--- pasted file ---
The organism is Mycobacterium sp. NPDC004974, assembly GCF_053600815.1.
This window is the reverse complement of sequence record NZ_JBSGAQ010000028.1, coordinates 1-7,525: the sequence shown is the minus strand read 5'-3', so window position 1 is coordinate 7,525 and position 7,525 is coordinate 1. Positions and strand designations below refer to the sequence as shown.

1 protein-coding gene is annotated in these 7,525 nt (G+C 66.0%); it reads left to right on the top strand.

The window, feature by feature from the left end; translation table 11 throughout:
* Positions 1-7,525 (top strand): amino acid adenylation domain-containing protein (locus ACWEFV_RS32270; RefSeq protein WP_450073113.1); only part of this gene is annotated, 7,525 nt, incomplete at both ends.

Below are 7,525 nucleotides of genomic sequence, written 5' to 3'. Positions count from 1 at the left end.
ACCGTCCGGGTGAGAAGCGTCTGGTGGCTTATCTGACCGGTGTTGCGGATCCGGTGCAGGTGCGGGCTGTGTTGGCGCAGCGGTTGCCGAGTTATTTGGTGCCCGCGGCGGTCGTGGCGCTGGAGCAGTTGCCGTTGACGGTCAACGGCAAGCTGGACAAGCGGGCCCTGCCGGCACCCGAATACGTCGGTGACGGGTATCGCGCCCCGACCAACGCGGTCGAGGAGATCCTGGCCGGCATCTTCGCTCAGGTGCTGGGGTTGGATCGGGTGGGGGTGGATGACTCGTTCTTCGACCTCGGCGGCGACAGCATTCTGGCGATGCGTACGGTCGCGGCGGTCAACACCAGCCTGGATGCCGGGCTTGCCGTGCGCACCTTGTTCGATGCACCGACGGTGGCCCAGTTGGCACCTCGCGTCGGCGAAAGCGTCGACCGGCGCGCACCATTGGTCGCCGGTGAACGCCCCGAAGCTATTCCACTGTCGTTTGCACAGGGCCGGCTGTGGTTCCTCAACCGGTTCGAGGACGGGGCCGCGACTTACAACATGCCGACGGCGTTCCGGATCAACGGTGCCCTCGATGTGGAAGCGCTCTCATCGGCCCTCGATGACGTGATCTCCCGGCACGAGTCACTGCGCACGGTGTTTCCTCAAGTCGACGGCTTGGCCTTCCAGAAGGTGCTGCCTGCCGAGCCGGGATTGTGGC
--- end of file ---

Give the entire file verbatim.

The organism is Mycobacterium sp. NPDC004974, assembly GCF_053600815.1.
This window is the reverse complement of sequence record NZ_JBSGAQ010000028.1, coordinates 1-7,525: the sequence shown is the minus strand read 5'-3', so window position 1 is coordinate 7,525 and position 7,525 is coordinate 1. Positions and strand designations below refer to the sequence as shown.

1 protein-coding gene is annotated in these 7,525 nt (G+C 66.0%); it reads left to right on the top strand.

The window, feature by feature from the left end; translation table 11 throughout:
* Positions 1-7,525 (top strand): amino acid adenylation domain-containing protein (locus ACWEFV_RS32270; RefSeq protein WP_450073113.1); only part of this gene is annotated, 7,525 nt, incomplete at both ends.

Below are 7,525 nucleotides of genomic sequence, written 5' to 3'. Positions count from 1 at the left end.
ACCGTCCGGGTGAGAAGCGTCTGGTGGCTTATCTGACCGGTGTTGCGGATCCGGTGCAGGTGCGGGCTGTGTTGGCGCAGCGGTTGCCGAGTTATTTGGTGCCCGCGGCGGTCGTGGCGCTGGAGCAGTTGCCGTTGACGGTCAACGGCAAGCTGGACAAGCGGGCCCTGCCGGCACCCGAATACGTCGGTGACGGGTATCGCGCCCCGACCAACGCGGTCGAGGAGATCCTGGCCGGCATCTTCGCTCAGGTGCTGGGGTTGGATCGGGTGGGGGTGGATGACTCGTTCTTCGACCTCGGCGGCGACAGCATTCTGGCGATGCGTACGGTCGCGGCGGTCAACACCAGCCTGGATGCCGGGCTTGCCGTGCGCACCTTGTTCGATGCACCGACGGTGGCCCAGTTGGCACCTCGCGTCGGCGAAAGCGTCGACCGGCGCGCACCATTGGTCGCCGGTGAACGCCCCGAAGCTATTCCACTGTCGTTTGCACAGGGCCGGCTGTGGTTCCTCAACCGGTTCGAGGACGGGGCCGCGACTTACAACATGCCGACGGCGTTCCGGATCAACGGTGCCCTCGATGTGGAAGCGCTCTCATCGGCCCTCGATGACGTGATCTCCCGGCACGAGTCACTGCGCACGGTGTTTCCTCAAGTCGACGGCTTGGCCTTCCAGAAGGTGCTGCCTGCCGAGCCGGGATTGTGGC